How can one know whether China will or will not democratize? In general, as Karl Popper showed in The Poverty of Historicism, political futures in even the middle distance are unknowable because of the inherently uncertain and contingent dynamics of politics. Therefore, an analyst should focus on the multiple factors that make different futures more or less likely.
In The Black Swan, Nassim Haleb shows that in the post–Bretton Woods age of unregulated financial globalization, an extraordinary volatility is ever more likely. Thus, practical wisdom suggests a need to hedge against the unknowable and gargantuan risks of sudden booms and busts. Not even the hedge funds know how much to hedge. Unless one can create new international institutions to regulate the new monies created since the dollar floated in 1971 and since new instruments (non-bank banks) were invented in the middle 1980s, the global forces at work will produce unimaginable futures.
The almost impossible problem is how to imagine China’s democratization potential in relation to the out-of-control and unpredictable workings of the new global economy. Are there ways to conceive the issue that might be more fruitful than others?
Despite the conventional wisdom, China is not a market-Leninist system in which the economic imperatives of wealth expansion are in contradiction with the political imperatives of control-oriented, anti-market Leninist institutions. China has already evolved politically into a non-Stalinist authoritarianism. Somewhat similar transitions occurred in nineteenth-century Imperial Germany and Imperial Japan, producing regimes that were readily compatible with sustained rapid growth. There are no hidden forces of history guaranteed to undermine China’s resilient authoritarianism. China is a successfully risen superpower out to shape the world in a direction consonant with the priorities and imperatives of its authoritarian ruling groups—and, more especially, to preserve the Chinese Communist Party’s (CCP) monopoly of power without accountability.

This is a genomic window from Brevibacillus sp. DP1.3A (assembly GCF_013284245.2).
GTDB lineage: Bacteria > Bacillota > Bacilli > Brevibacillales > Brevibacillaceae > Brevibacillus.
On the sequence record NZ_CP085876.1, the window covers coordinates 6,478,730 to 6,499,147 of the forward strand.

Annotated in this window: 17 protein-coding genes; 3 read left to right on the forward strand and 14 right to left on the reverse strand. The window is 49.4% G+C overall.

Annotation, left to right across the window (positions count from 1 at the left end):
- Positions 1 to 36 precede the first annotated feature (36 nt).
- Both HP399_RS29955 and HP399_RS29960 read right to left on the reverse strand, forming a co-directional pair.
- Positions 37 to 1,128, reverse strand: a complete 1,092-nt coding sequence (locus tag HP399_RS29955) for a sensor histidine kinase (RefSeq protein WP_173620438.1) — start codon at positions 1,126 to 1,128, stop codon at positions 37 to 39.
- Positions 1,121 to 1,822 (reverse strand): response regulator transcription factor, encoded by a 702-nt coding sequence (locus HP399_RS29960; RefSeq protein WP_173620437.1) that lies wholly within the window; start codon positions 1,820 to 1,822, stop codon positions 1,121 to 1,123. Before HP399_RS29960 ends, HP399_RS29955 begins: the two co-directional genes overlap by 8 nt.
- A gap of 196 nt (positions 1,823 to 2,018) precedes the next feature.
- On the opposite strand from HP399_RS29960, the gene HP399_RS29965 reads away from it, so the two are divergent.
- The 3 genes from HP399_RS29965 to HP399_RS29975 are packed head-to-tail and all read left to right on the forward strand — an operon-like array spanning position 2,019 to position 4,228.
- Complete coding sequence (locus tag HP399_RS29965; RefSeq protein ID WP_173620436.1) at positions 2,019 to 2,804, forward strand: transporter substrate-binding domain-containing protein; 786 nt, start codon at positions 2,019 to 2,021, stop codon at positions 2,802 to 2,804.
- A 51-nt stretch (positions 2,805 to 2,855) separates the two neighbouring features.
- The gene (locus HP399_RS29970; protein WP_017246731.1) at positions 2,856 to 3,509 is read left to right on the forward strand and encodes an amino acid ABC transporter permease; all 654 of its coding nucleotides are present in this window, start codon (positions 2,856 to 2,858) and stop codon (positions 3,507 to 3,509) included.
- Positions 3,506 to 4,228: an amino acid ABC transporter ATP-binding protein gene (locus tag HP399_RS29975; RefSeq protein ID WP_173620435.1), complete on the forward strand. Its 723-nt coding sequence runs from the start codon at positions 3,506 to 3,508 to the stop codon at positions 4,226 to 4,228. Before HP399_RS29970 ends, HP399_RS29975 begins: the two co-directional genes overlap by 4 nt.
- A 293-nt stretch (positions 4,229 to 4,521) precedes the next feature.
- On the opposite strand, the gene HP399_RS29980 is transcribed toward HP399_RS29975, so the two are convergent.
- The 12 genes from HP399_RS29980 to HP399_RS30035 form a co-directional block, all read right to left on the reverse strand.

In order to deal with a superpower—anti-democratic China—democracies feel compelled to become less democratic. The democratic tide, therefore, is ebbing. India constrains demonstrators. Japan fears to speak with the Dalai Lama. The European Union pulls back from democratic Taiwan and considers selling arms to China. Chinese security forces are allowed to police the Olympics torch run even in Western democracies. Chinese leaders visiting the West are protected from seeing or hearing people protesting rights abuses by the Beijing regime. Publishers hesitate to bring out works critical of the CCP.
As with the Japanese graphic novel (manga) China Has One Less Bone (a reference to the symbol for bone, which in Chinese has one less stroke), China’s success is leading to a diminished appreciation and defense of freedom. Author Oda Sora misleadingly tells...
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